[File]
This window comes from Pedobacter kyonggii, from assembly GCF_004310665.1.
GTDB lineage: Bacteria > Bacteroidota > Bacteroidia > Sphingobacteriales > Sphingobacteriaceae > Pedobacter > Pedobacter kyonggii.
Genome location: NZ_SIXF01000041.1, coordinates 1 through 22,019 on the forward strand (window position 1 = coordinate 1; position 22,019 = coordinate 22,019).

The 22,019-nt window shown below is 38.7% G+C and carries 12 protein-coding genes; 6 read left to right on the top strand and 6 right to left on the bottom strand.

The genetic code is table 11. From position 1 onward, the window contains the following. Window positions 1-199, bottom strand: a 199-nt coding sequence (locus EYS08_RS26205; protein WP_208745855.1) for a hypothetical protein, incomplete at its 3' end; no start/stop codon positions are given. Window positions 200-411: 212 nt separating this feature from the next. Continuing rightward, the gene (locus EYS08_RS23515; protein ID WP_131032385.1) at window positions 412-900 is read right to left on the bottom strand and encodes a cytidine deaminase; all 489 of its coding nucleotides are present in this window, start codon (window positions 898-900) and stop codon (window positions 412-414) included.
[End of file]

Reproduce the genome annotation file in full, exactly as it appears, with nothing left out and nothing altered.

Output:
This window comes from Pedobacter kyonggii, from assembly GCF_004310665.1.
GTDB lineage: Bacteria > Bacteroidota > Bacteroidia > Sphingobacteriales > Sphingobacteriaceae > Pedobacter > Pedobacter kyonggii.
Genome location: NZ_SIXF01000041.1, coordinates 1 through 22,019 on the forward strand (window position 1 = coordinate 1; position 22,019 = coordinate 22,019).

The 22,019-nt window shown below is 38.7% G+C and carries 12 protein-coding genes; 6 read left to right on the top strand and 6 right to left on the bottom strand.

The genetic code is table 11. From position 1 onward, the window contains the following. Window positions 1-199, bottom strand: a 199-nt coding sequence (locus EYS08_RS26205; protein WP_208745855.1) for a hypothetical protein, incomplete at its 3' end; no start/stop codon positions are given. Window positions 200-411: 212 nt separating this feature from the next. Continuing rightward, the gene (locus EYS08_RS23515; protein ID WP_131032385.1) at window positions 412-900 is read right to left on the bottom strand and encodes a cytidine deaminase; all 489 of its coding nucleotides are present in this window, start codon (window positions 898-900) and stop codon (window positions 412-414) included.